The Book Beat reading group selection for June is Like Death by Guy De Maupassant. The Reading Group will meet on Wednesday, June 28th at 7pm in the Goldfish Tea Room (117 W 4th St #101, Royal Oak, MI 48067). Reading Group selections are discounted 15% at Book Beat. For more information, please call (248) 968-1190. All are welcome!
Olivier Bertin is at the height of his career as a painter. After making his name as a young man with his Cleopatra, he has gone on to establish himself as “the chosen painter of Parisiennes, the most adroit and ingenious artist to reveal their grace, their figures, and their souls.” And though his hair may be white, he remains a handsome, vigorous, and engaging bachelor, a prized guest at every table and salon.
Olivier’s lover is Anne, the Countess de Guilleroy, the wife of a busy politician. Their relationship is long-standing, close, almost conjugal. The countess’s daughter is Annette, and she is the spitting image of her mother in her lovely youth. Having finished her schooling, Annette is returning to Paris. Her parents have put together an excellent match. Everything is as it should be—until the painter and countess are each seized by an agonizing suspicion, like death. . . . In its devastating depiction of the treacherous nature of love, Like Death is more than the equal of Swann’s Way. Richard Howard’s new translation brings out all the penetration and poetry of this masterpiece of nineteenth-century fiction.
A story of love’s descriptive irrational power—think Proust’s Swann in Love…Like other great psychological novelists (Henry James was an admirer, as was Tolstoy), Maupassant proves a master at the slow sea change of human emotions, and even more their complexity…[Maupassant] turns an impassioned chronicle of destructive love into a very modern-seeming portrait of aging, friendship, and loss.
—Martin Riker, The Wall Street Journal
You can practically hear the rustling of the ladies’ silks, or catch the sobs that are such a feature of the erotic lives of high society…And my God, is it sexy. This is a love in which intellect and emotion are at play at the same time. There is passion and there is calculation…Drink deeply of this intoxicating, heady work.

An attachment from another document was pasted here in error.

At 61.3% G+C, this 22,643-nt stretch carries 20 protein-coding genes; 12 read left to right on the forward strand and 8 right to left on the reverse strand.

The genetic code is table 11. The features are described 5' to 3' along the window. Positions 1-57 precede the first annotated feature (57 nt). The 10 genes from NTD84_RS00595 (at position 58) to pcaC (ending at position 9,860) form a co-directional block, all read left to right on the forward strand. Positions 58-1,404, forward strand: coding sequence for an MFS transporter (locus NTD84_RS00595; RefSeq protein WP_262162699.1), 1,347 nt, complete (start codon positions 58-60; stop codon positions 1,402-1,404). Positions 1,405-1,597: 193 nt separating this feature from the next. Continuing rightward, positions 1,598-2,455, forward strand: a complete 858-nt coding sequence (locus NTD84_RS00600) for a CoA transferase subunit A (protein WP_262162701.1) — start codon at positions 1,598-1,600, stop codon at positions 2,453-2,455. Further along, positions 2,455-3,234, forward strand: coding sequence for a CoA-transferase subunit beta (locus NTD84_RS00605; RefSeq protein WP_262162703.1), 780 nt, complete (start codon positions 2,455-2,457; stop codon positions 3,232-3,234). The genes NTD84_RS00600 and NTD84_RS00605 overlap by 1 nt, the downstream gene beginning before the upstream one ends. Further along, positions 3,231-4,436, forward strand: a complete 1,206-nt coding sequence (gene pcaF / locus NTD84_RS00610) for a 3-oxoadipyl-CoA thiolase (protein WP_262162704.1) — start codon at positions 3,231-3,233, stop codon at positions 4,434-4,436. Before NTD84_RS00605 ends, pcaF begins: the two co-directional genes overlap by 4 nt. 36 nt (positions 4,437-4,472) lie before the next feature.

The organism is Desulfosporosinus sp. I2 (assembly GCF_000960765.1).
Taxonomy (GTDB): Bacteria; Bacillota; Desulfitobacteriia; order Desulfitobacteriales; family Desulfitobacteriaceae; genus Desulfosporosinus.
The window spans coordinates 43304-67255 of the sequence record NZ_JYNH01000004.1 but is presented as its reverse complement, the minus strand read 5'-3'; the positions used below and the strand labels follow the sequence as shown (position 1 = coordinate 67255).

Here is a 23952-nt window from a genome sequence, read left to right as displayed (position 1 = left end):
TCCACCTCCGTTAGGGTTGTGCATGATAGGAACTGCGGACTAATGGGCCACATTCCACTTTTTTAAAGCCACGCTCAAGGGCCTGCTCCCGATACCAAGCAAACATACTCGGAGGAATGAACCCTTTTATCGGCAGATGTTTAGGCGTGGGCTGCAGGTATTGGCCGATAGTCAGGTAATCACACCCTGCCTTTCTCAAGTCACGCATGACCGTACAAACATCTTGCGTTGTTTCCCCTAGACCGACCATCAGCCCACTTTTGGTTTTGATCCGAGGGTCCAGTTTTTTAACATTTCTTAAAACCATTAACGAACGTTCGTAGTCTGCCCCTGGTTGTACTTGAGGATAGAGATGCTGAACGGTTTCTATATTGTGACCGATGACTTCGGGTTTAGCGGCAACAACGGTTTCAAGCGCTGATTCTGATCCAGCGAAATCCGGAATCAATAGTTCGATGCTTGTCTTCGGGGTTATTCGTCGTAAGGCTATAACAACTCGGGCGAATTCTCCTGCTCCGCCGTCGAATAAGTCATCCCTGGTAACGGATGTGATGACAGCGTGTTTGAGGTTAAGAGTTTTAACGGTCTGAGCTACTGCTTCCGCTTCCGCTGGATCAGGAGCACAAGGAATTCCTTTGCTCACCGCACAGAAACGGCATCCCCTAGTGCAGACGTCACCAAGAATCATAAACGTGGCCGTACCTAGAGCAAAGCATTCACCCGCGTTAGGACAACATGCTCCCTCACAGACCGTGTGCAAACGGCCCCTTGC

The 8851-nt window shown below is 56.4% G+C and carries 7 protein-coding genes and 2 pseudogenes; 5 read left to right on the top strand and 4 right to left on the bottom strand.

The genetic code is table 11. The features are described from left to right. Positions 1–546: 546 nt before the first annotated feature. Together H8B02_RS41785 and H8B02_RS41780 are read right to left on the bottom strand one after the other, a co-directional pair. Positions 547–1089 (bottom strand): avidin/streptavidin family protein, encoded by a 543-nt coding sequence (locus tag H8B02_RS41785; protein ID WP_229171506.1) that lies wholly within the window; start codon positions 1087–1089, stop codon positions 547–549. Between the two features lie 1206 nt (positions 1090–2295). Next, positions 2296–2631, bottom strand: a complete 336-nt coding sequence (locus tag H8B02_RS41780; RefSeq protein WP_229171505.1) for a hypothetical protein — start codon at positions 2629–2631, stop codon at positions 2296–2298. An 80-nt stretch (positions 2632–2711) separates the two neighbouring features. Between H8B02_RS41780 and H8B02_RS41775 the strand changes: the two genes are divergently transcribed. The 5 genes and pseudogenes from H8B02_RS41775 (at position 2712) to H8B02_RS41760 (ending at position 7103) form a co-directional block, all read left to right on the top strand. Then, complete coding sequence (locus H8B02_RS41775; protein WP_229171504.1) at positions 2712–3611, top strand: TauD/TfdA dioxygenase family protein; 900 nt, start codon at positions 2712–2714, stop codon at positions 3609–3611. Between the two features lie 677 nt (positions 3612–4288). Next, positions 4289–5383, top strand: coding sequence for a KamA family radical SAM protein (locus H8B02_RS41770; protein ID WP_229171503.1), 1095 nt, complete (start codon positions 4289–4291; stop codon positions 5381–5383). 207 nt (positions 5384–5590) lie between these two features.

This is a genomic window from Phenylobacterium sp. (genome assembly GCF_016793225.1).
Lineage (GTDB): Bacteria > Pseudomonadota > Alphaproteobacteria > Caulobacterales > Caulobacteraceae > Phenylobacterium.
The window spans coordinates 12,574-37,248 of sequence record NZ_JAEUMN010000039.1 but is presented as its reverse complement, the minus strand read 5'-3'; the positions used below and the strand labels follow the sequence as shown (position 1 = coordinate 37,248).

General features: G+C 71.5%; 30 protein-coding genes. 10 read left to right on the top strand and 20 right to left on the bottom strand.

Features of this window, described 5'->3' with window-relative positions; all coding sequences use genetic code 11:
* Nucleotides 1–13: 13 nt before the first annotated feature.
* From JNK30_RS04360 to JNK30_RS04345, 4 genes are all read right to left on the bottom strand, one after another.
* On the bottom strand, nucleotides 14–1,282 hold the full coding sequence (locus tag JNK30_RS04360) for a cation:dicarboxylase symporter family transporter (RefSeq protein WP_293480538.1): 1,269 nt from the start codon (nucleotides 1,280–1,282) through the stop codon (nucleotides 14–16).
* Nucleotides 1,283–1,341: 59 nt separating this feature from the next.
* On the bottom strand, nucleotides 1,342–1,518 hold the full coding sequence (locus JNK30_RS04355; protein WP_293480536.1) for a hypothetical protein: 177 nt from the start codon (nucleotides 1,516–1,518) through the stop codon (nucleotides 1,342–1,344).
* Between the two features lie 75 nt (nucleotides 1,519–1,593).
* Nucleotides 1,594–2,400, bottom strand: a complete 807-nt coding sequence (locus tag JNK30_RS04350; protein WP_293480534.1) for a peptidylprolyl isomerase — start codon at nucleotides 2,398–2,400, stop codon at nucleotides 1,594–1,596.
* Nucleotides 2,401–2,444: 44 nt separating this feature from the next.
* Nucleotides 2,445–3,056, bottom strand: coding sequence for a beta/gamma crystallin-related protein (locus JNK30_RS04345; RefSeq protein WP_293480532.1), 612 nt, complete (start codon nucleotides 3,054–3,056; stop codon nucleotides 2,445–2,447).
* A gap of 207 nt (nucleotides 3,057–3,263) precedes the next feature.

—Nicholas Lezard, The Guardian
Maupassant is the world’s most accomplished of narrators.
The psychoemotional precision of Maupassant in an ?elegant new translation. . . . A finely shaded portrait of desire, will, and the complex entanglements of love, set against cutting social commentary from a realist master.
—Kirkus Reviews, Starred
A psychological novel par excellence.
—Lorin Stein, Harper’s
Richard Howard’s elegant translation of Like Death has the cool exactitude and passionate interplay of characters that readers expect from Guy de Maupassant, whose 1889 novel tells with ironic detachment and killing specificity the story of a portrait painter’s great love.
[Maupassant] is so relentlessly artistic that he puts the fear of philosophy in your heart.
—The New York Times
[Maupassant] is brilliantly clever.
Guy de Maupassant (1850–1893) was born in Normandy to a middle-class family that had adopted the noble “de” prefix only a generation earlier. An indifferent student, Maupassant enlisted in the army during the Franco-Prussian War—staying only long enough to acquire an intense dislike for all things military—and then went on to a career as a civil servant. His entrée into the literary world was eased by Gustave Flaubert, who had been a childhood playmate of his mother’s and who took the young man under his wing, introducing him into salon society. The bulk of Maupassant’s published works, including more than three hundred short stories and six novels, were written between 1880 and 1890, a period in which he also contributed to several Parisian daily newspapers. Among his best-known works are the novels Bel-Ami and Pierre and Jean and the fantastic tale Le Horla; above all, he is celebrated for his stories, which transformed and defined the genre for years. In 1892, after attempting suicide to escape the hallucinations and headaches brought on by syphilis, Maupassant was committed to an asylum. He died eighteen months later.